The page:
Jeremy Bryant

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Jeremy Bryant Video Card

Jeremy Bryant didn’t get the job.

The general manager of Foster Communications explained that Bryant had, by far, the best demo tape of any of the sports broadcasters who’d applied. But the three days it took Bryant to compile the audio was more than the GM could spare. He’d already hired another hand.

That, Bryant thought, is the last I’ll hear from San Angelo.

Three months later, the GM called again. The hire hadn’t worked out. He offered Bryant the job.

“Gimme two to three years. That’s all I ask,” his new boss said.

“I can do that,” Bryant said.

That was 15 years ago.

If you’ve clicked on a radio in San Angelo since 2001, you’ve almost certainly heard Bryant.

He’s the sports broadcaster on KIXY-FM, the most popular radio station in town. He’s called play-by-play for Lake View High School football during that entire span. He hosts the popular “Sports Huddle” talk show on KKSA-AM on Monday nights. And he’s the voice of Angelo State University athletics.


As the latter, he’s one of only two people to win the Jake Trussell Lone Star Conference Broadcaster of the Year Award four times since its inception in 1971.

“This is everything I ever wanted in life,” Bryant said. “The people here are amazing and I get to talk about sports for a living. It doesn’t feel like a real job.”

If that were true, then the only real job Bryant, 39, has ever had was mowing lawns as a teen. While riding the mower, the native Coloradan listened to broadcasts of Rockies baseball games, imitating the announcers’ home run calls: “That one’s going and it’s not coming back!”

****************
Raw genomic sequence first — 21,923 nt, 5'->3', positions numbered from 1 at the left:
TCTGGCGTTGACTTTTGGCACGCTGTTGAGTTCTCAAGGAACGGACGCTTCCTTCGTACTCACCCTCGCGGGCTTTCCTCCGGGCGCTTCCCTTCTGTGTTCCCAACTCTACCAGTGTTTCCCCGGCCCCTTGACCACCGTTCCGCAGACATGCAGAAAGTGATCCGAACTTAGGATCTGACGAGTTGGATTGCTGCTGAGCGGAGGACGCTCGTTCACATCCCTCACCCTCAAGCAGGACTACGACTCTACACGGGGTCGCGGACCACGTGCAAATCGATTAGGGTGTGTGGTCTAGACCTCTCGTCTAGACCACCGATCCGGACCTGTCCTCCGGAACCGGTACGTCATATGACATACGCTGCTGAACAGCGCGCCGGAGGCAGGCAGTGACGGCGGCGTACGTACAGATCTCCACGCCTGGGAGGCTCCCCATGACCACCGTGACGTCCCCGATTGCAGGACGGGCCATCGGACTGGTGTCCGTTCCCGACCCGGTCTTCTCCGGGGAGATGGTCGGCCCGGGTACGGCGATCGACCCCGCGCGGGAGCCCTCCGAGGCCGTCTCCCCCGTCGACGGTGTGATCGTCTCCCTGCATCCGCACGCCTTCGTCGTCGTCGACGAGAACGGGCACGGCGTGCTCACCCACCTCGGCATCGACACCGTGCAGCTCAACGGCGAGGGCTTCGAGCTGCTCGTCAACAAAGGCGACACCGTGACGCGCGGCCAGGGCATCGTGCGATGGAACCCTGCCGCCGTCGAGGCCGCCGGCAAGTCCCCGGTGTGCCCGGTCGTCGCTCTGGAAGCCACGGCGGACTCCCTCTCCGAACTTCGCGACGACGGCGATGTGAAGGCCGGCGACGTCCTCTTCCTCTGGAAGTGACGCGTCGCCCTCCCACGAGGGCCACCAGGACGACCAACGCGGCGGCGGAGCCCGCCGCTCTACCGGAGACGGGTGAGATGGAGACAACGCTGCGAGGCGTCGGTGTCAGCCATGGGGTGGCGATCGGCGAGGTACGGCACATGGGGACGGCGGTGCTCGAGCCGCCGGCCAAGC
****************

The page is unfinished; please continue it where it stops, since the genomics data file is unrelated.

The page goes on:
The 6-foot-5 Bryant played basketball one year at Hastings College (Nebraska) and majored in finance, intending someday to work for his father, a banker. Dissatisfied with finance and with Hastings, his pastor pointed him toward Wayland Baptist University in Plainview, where he studied mass communications.

A typical Bryant workday involves rising before dawn to record the first of his local sports reports. Then he makes sales calls and produces commercials for eight to 10 hours. Then he likely is broadcasting a high school or Angelo State game. He calls about 120 ASU football, basketball, baseball and softball games per year.

Additionally, he emcees most ASU athletic functions, serves on the Ram Club board and has been named an honorary alumnus of the year.

“Now, I’m just attached to it,” Bryant said of Angelo State. “I feel like I’m part of the program. That’s how they treat me. They’ve told me they consider me a vital part of the athletic program. I feel appreciated.”

He’s especially proud of earning the LSC Broadcaster of the Year award because it’s chosen by the conference’s member schools. That, he explained, reflects a respect for the professional, only slightly partisan way Bryant approaches broadcasts.

He doesn’t, however, think he’ll win the award a record fifth time.

“I’m sure they’re thinking, ‘This guy has won it enough.’”